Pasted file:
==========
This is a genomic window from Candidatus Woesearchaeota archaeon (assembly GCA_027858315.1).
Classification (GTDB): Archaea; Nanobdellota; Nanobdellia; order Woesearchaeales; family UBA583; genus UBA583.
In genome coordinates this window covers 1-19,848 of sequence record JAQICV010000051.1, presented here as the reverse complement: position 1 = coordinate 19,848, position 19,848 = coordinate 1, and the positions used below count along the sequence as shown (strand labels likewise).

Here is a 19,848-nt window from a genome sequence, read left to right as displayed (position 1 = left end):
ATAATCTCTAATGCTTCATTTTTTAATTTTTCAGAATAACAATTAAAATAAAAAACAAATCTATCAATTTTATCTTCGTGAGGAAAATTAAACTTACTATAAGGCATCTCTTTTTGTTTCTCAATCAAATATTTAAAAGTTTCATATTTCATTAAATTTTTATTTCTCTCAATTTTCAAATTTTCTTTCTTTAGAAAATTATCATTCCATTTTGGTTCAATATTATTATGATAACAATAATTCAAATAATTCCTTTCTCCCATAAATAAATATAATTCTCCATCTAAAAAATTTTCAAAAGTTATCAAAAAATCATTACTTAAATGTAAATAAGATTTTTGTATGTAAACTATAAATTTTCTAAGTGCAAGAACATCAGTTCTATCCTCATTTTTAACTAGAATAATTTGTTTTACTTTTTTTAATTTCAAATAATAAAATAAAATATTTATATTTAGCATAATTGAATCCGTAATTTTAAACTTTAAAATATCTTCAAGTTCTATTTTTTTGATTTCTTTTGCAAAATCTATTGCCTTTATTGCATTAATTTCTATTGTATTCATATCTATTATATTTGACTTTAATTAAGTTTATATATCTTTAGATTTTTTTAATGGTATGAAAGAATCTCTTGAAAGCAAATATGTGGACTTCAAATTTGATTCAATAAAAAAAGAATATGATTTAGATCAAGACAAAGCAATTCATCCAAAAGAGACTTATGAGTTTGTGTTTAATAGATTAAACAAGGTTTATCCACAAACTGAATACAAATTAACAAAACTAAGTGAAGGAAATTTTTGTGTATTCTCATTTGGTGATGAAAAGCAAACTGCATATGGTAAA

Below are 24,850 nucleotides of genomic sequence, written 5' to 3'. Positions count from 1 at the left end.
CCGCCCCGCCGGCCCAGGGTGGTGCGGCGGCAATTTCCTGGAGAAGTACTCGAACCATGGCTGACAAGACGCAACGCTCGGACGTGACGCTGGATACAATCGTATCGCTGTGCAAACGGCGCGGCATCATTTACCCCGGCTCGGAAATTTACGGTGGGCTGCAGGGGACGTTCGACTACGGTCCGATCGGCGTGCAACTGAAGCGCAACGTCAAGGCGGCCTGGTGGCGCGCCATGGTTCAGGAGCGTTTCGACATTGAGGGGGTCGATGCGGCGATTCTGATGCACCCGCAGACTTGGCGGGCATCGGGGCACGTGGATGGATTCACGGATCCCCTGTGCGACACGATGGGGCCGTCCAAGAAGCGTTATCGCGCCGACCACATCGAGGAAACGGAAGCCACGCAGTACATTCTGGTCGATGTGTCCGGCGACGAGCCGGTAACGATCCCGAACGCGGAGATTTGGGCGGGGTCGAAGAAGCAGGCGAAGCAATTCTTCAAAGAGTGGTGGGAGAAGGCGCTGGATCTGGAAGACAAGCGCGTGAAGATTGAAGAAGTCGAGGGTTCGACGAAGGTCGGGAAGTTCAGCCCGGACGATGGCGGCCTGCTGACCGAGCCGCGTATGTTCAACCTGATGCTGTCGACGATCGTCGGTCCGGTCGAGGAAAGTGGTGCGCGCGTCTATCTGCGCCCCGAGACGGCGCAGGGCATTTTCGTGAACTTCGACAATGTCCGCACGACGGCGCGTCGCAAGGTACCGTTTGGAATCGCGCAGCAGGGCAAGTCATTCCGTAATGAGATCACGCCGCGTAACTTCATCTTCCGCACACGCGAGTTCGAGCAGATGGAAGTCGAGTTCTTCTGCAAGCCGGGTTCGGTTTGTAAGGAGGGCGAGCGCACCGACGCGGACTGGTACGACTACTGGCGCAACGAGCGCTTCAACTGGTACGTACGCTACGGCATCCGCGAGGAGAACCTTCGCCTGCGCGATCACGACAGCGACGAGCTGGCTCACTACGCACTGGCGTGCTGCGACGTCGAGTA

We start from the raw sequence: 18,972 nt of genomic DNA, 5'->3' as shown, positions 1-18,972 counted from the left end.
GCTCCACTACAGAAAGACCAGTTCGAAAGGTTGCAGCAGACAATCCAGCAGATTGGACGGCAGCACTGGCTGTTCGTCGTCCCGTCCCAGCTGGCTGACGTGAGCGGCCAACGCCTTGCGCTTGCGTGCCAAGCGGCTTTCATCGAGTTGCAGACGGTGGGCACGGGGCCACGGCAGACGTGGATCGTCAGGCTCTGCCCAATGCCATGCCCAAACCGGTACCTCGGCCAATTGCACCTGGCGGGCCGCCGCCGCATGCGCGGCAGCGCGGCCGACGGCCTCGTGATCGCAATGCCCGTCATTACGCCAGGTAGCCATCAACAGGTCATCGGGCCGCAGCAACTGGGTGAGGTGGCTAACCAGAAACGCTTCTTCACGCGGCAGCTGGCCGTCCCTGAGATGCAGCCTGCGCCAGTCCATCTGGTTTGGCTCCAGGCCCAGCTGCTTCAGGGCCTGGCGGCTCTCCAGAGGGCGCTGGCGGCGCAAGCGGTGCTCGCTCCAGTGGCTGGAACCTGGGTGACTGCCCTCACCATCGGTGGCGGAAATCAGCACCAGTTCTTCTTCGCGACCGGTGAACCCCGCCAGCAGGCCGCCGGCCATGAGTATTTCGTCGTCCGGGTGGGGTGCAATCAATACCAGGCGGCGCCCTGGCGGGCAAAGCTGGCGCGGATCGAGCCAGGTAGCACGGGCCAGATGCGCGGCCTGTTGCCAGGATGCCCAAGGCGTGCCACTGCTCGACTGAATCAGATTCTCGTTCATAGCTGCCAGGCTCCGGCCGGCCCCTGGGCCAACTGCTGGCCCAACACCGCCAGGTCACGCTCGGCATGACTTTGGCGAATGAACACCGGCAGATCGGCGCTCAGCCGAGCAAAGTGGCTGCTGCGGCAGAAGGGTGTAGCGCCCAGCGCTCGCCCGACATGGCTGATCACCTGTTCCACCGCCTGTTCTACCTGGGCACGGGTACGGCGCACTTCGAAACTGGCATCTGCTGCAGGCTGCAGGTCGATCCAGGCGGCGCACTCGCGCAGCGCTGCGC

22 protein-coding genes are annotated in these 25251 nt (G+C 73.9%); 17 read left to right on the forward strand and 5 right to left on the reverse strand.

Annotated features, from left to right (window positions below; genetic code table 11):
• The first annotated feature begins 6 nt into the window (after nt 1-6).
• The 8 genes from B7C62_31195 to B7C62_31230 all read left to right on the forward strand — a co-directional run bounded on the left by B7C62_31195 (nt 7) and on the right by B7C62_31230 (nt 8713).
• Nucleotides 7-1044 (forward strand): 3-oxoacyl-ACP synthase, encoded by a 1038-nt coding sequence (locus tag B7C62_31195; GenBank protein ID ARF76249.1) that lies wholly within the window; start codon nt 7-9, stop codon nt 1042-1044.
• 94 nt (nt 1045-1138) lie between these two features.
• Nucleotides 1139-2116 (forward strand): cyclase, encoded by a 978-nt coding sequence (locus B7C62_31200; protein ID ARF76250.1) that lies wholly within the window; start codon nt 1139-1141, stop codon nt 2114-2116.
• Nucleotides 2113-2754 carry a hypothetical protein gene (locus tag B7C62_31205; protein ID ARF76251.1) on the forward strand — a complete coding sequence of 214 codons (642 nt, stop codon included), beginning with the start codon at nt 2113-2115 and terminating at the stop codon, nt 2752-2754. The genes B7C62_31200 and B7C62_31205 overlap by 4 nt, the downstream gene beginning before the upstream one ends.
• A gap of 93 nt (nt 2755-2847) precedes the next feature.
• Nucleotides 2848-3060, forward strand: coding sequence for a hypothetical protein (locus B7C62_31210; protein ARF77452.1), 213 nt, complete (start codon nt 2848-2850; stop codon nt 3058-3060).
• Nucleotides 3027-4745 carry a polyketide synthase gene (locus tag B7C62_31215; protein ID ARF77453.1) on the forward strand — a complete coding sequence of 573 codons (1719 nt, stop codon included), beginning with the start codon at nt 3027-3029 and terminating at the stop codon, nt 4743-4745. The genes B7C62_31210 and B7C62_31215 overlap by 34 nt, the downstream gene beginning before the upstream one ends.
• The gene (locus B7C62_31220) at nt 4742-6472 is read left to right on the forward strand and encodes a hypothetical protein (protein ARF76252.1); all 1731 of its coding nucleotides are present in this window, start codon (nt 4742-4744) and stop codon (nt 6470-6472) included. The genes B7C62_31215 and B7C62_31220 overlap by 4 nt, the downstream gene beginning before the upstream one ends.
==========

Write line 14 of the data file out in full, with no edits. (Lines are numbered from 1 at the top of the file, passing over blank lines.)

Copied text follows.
• Nucleotides 7-1044 (forward strand): 3-oxoacyl-ACP synthase, encoded by a 1038-nt coding sequence (locus tag B7C62_31195; GenBank protein ID ARF76249.1) that lies wholly within the window; start codon nt 7-9, stop codon nt 1042-1044.